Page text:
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2018 ITK Awards Recognize Contributions, Achievements Of Inuvialuit
Inuit Tapiriit Kanatami (ITK) and Inuvialuit Regional Corporation (IRC) will present a series of awards this evening recognizing the contributions and achievements of Inuvialuit. Each year these awards are presented in the region that hosts the ITK annual general meeting. This year’s awards presentation includes the 2018 Inuit Cultural Repatriation Award.
ITK Advancement of Culture and Language Award
The Aklavik Drummers and Dancers are being recognized for their work in revitalizing the tradition of drum dancing and their focus on passing it on to Inuvialuit youth.
ITK Community Volunteer Award
Peggy Day is being recognized for her work with the Inuvik Homeless Shelter, a year-round emergency shelter for single men and women from Inuvik and surrounding Beaufort Delta communities.
ITK Community Volunteer Award
Melissa Rogers is being recognized for her work with the Inuvik Emergency Warming Centre, an emergency nighttime shelter providing a warm place to sleep and two nutritious meals daily as well as hot drinks and snacks to those in our community with no place of their own to call home.
ITK Advancement of Youth Award
Underwood Day of Inuvik is 17 years old and has been practicing Arctic sports for about six years. He is motivated by his love of the game and sharing the Inuvialuit culture.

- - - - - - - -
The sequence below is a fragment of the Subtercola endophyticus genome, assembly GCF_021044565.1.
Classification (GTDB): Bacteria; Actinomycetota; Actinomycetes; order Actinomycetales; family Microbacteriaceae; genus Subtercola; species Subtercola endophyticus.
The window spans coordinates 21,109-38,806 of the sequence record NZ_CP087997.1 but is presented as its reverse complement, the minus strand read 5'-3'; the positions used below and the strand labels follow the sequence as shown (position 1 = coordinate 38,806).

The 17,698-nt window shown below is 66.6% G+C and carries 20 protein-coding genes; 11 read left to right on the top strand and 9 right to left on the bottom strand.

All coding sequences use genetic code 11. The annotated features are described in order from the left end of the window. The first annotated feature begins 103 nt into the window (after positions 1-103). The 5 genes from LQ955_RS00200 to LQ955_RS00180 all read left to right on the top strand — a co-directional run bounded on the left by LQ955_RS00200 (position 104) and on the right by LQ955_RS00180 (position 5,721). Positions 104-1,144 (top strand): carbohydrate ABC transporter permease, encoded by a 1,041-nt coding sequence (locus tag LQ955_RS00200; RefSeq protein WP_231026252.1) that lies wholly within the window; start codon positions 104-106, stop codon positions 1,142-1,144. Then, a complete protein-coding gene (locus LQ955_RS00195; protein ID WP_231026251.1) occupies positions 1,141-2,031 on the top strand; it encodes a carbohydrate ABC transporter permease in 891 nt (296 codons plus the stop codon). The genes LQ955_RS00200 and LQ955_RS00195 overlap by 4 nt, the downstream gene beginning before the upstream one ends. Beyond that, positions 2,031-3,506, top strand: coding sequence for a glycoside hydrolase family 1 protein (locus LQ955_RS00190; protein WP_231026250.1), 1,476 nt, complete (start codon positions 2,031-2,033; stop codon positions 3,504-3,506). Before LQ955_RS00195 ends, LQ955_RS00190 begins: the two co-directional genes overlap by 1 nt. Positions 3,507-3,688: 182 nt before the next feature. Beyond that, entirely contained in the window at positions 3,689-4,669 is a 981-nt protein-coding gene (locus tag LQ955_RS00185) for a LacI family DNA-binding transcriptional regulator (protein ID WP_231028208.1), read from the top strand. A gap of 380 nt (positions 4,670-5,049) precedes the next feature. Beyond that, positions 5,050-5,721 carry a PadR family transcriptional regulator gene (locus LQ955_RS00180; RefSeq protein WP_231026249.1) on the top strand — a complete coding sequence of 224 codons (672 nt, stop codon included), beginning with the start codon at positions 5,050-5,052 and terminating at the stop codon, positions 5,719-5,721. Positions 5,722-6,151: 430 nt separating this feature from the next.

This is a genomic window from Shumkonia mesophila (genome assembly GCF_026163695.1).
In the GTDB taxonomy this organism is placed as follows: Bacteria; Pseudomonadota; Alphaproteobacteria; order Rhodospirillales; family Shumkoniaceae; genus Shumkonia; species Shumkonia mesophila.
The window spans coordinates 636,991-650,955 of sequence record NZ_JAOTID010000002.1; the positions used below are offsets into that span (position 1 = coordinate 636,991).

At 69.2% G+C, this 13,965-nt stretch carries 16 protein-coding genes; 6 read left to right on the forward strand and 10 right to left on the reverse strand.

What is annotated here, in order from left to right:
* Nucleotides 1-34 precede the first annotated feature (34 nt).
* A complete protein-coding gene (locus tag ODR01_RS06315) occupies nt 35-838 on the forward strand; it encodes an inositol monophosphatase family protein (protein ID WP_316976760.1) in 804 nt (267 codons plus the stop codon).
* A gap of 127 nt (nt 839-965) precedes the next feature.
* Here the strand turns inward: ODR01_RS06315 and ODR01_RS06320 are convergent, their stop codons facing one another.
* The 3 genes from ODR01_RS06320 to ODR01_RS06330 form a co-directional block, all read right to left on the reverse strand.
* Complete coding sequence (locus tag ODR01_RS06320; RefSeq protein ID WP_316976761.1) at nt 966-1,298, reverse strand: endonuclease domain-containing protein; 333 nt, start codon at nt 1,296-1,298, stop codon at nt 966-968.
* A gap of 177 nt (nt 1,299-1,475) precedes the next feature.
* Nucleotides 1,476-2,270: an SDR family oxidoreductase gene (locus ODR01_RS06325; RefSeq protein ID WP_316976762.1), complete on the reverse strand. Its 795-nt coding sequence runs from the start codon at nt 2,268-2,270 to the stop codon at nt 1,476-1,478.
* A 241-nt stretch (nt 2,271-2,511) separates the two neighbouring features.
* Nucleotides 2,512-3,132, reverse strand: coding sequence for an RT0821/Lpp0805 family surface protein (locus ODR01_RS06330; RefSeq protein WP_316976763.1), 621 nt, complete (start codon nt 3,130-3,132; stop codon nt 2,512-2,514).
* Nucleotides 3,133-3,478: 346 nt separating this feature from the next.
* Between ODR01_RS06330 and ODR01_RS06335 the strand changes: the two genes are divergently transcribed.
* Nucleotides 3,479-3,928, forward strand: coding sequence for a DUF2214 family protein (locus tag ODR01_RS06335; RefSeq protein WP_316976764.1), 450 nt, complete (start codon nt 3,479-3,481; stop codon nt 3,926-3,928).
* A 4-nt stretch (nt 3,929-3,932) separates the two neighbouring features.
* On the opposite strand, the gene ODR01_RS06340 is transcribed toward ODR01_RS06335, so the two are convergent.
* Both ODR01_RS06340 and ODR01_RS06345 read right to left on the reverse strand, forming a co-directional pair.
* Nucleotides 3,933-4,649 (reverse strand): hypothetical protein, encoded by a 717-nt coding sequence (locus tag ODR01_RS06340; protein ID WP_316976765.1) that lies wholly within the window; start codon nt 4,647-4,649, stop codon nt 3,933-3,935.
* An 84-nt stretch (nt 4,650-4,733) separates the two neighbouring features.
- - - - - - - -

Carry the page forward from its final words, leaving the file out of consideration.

ITK Advancement of Elders Award
Fred Bennett is a retired community justice coordinator in Paulatuk. He is known for developing on-the-land programs and for his passion for community development.
Inuit Cultural Repatriation Award
This award recognizes individuals and organizations that have taken steps to repatriate Inuit intellectual or cultural property, or other items that hold significance for our people. Inuvialuit Cultural Centre (ICRC), together with the Anglican Church General Synod Archives and Dr. Val Marie Johnson of Saint Mary’s University are receiving the award for repatriating copies of archival materials from St. John’s Eskimo Residential School at Shingle Point, Yukon. Shingle Point is an Inuvialuit whaling and fishing site that today forms part of the Inuvialuit Settlement Area.
The Anglican Church opened St. John’s School in 1929 with 14 students. Enrollment peaked in 1934 with 44 students from Aklavik, the nearest settlement, located 100 kilometres away, as well as Inuvik and Tuktoyaktuk. The school closed in 1936 when a new residential school opened in Aklavik.
Since June 2017, Johnson has worked with ICRC staff, elders and descendants of students and staff to repatriate copies of photos, artwork, student letters, and language materials collected by Anglican missionaries and held in the Anglican Church Archives in Toronto. The materials are available at ICRC in Inuvik.
“Inuvialuit Regional Corporation is pleased to see these organizations and individuals recognized for the dedication and personal sacrifice each has given for the wellbeing of the Inuvialuit and others, as well as promoting our culture amongst others,” said Duane Smith, Chair and CEO of Inuvialuit Regional Corporation.
“These awards were created to recognize individuals and organizations in each of the four regions of Inuit Nunangat that help make our communities better. I would like to thank the individuals and organizations we are highlighting this year for their valuable contributions to Inuit society.”
For more information on the ITK awards, please contact: